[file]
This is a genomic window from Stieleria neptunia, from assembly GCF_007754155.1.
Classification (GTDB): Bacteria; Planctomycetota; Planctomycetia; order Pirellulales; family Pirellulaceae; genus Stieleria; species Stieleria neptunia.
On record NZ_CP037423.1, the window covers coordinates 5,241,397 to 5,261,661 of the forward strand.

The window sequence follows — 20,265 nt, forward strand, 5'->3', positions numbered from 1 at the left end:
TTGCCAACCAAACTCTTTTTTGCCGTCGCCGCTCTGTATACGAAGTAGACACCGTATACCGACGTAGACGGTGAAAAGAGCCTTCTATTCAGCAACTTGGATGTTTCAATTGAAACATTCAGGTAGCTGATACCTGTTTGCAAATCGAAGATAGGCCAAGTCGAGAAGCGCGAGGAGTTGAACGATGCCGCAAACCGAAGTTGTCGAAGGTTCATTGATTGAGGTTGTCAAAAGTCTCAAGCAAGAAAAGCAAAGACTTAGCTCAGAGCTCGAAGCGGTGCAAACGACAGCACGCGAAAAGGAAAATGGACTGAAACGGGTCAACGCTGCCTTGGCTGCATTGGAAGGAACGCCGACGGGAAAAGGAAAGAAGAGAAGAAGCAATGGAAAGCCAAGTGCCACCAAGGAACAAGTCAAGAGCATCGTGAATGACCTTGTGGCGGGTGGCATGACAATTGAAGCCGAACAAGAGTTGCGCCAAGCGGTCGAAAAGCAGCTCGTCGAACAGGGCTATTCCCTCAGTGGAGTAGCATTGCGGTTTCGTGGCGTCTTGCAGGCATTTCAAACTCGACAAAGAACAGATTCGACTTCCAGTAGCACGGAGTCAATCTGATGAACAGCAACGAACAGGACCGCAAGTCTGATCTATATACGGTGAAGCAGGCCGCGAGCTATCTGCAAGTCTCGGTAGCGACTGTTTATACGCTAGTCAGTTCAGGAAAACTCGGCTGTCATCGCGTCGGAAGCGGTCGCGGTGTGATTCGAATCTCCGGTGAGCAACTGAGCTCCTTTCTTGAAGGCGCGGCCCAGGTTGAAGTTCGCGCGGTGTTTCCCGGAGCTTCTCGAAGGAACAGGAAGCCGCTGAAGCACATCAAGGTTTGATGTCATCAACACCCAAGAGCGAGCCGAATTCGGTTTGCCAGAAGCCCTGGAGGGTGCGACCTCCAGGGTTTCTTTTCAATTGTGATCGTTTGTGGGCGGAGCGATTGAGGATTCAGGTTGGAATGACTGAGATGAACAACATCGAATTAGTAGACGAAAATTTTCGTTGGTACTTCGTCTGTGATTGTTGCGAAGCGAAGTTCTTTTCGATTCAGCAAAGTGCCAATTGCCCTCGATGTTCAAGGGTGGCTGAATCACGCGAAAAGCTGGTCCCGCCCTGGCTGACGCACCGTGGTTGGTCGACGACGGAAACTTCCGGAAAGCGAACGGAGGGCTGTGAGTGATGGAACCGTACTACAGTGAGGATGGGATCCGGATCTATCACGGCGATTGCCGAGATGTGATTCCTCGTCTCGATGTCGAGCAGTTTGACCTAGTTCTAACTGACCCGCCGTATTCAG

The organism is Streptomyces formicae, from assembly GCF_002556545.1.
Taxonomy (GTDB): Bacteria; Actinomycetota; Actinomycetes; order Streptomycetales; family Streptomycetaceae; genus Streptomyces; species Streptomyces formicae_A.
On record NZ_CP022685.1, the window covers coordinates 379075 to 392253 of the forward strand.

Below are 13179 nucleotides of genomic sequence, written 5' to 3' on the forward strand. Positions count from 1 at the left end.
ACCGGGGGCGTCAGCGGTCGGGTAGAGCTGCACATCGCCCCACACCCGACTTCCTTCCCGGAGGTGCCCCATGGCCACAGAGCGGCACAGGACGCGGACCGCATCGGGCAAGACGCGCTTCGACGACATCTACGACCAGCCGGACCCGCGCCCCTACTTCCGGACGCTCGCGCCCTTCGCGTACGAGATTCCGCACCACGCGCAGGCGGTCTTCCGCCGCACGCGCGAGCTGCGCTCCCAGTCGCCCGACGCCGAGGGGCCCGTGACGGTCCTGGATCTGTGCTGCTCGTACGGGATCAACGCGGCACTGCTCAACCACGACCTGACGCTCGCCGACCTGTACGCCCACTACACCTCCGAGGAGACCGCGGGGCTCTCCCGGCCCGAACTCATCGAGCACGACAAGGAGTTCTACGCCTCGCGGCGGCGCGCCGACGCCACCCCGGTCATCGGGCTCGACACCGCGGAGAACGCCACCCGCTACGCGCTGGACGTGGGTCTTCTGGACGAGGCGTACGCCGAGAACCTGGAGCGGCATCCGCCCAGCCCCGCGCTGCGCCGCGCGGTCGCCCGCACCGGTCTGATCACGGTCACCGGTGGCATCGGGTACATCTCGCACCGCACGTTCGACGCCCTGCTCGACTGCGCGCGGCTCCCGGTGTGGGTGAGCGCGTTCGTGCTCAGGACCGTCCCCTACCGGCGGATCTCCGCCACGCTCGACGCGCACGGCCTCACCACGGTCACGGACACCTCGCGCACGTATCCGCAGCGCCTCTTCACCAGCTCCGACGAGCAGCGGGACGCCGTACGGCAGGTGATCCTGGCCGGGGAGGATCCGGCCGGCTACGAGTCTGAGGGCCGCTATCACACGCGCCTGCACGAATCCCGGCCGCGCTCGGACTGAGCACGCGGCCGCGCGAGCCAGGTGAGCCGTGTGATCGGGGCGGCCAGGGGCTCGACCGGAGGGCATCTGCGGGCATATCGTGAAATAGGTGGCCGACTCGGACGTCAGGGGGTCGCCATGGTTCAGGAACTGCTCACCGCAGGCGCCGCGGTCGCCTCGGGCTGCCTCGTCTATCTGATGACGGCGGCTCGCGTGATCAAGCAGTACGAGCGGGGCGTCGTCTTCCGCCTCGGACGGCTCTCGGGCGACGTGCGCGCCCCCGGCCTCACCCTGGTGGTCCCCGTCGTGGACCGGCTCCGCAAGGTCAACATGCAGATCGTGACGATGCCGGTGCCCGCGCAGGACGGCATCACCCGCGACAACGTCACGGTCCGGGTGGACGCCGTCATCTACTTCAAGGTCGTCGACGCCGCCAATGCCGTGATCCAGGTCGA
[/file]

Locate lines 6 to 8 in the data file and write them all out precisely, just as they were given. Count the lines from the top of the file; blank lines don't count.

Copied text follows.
The organism is Streptomyces formicae, from assembly GCF_002556545.1.
Taxonomy (GTDB): Bacteria; Actinomycetota; Actinomycetes; order Streptomycetales; family Streptomycetaceae; genus Streptomyces; species Streptomyces formicae_A.
On record NZ_CP022685.1, the window covers coordinates 379075 to 392253 of the forward strand.